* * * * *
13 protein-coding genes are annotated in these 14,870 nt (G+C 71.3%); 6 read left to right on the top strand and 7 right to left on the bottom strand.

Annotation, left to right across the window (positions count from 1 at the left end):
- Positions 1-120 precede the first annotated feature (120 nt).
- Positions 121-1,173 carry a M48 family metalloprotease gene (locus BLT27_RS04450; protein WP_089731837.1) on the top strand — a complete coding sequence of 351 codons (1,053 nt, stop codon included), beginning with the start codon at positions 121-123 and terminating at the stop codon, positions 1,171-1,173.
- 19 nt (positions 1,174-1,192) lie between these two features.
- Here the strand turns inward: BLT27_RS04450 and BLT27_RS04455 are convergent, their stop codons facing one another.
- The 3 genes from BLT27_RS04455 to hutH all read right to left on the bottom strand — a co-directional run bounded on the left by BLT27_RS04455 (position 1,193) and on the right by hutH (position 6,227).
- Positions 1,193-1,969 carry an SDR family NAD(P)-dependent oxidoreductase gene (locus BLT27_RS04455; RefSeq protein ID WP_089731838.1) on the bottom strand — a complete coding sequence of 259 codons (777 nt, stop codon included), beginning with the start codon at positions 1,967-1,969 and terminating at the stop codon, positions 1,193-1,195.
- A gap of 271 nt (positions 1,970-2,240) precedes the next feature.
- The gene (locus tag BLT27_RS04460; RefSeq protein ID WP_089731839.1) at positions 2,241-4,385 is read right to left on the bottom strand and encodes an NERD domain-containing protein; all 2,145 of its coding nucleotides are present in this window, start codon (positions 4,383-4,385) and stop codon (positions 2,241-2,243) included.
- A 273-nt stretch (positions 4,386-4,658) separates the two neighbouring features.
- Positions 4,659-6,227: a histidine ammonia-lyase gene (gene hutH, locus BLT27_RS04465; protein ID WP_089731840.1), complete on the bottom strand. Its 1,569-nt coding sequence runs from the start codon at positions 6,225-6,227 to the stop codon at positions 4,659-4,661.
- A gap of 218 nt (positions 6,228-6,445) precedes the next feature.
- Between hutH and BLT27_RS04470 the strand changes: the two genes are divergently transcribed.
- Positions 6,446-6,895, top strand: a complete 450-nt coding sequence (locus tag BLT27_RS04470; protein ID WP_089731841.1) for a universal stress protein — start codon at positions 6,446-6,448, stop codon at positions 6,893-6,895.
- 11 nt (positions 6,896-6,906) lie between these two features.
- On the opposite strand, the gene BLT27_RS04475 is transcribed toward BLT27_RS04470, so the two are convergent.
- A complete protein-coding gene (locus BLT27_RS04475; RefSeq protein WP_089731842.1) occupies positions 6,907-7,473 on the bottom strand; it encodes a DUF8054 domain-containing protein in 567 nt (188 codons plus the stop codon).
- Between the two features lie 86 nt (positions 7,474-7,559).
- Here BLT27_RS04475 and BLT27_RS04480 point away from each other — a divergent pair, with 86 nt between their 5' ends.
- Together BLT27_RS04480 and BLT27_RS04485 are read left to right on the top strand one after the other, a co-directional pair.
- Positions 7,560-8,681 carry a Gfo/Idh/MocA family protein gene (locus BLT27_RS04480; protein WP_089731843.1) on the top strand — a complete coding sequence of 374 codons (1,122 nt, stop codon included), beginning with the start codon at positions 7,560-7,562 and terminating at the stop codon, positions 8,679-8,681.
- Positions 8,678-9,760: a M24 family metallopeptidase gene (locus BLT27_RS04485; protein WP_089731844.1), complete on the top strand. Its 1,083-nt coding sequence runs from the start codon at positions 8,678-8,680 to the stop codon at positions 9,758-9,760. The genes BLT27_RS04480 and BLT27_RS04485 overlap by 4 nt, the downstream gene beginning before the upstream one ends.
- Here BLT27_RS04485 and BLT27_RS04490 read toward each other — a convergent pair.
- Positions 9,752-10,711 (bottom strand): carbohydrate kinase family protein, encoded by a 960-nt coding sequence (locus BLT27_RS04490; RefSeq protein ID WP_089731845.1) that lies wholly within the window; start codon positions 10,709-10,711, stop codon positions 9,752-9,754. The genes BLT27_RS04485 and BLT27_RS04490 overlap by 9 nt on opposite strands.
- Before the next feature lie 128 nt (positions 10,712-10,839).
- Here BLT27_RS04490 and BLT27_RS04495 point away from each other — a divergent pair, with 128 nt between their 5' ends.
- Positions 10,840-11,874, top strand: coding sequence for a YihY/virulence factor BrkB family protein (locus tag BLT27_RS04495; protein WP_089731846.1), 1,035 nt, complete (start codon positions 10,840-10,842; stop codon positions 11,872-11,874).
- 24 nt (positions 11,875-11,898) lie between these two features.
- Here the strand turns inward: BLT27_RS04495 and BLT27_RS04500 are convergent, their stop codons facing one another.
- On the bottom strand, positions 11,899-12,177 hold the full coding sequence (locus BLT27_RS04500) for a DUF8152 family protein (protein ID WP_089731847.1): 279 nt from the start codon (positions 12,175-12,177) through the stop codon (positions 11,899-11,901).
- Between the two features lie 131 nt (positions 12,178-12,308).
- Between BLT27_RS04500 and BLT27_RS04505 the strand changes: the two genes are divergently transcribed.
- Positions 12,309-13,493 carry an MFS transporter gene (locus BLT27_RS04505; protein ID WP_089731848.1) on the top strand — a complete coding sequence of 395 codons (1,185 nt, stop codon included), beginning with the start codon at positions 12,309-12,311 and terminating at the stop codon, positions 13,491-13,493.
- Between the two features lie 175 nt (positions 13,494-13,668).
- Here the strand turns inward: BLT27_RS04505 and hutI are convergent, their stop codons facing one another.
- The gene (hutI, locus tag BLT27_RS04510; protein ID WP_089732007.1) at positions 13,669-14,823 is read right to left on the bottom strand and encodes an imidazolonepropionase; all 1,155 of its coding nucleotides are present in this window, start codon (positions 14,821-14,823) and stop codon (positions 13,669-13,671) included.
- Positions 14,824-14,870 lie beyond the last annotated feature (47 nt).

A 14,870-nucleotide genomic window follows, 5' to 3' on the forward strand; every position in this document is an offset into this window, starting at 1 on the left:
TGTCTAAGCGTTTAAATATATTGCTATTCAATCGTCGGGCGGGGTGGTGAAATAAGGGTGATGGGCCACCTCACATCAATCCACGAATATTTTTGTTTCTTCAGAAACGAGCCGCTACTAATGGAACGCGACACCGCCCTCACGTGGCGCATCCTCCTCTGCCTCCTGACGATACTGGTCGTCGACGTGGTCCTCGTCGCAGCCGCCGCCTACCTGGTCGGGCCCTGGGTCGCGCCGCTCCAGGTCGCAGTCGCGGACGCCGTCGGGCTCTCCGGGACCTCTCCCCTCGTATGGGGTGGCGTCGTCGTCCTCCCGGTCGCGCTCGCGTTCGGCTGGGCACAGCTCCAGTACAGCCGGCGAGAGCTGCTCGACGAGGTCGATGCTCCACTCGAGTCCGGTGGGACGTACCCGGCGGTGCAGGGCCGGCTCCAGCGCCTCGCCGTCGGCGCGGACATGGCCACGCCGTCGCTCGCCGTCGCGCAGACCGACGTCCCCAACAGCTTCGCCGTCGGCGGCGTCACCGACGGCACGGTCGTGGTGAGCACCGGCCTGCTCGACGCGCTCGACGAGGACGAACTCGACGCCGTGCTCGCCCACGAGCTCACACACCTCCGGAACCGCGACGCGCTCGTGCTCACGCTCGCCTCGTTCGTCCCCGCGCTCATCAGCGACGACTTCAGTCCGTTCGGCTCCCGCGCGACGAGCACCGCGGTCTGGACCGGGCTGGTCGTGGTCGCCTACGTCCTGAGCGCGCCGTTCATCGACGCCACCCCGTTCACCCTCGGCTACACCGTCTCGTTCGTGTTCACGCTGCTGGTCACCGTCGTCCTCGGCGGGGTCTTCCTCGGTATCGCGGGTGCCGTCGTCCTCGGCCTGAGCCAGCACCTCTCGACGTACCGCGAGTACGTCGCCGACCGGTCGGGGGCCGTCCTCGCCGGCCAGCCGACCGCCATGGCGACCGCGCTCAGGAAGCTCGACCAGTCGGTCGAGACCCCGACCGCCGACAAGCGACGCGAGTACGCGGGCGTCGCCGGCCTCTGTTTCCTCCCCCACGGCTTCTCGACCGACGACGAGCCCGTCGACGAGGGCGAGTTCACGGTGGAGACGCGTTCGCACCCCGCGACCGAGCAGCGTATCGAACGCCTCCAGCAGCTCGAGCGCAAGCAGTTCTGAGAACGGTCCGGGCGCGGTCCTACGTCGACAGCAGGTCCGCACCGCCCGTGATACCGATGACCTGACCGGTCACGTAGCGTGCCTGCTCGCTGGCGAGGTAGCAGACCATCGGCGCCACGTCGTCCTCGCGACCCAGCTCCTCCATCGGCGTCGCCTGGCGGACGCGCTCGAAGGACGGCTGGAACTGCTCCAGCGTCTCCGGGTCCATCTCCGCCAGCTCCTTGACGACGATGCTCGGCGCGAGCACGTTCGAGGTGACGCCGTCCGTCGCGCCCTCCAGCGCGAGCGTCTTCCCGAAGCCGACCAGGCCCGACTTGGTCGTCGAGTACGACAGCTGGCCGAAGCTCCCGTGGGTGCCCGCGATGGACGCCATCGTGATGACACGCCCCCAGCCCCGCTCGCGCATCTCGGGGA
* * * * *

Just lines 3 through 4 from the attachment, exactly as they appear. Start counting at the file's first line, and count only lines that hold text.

- Positions 1-120 precede the first annotated feature (120 nt).
- Positions 121-1,173 carry a M48 family metalloprotease gene (locus BLT27_RS04450; protein WP_089731837.1) on the top strand — a complete coding sequence of 351 codons (1,053 nt, stop codon included), beginning with the start codon at positions 121-123 and terminating at the stop codon, positions 1,171-1,173.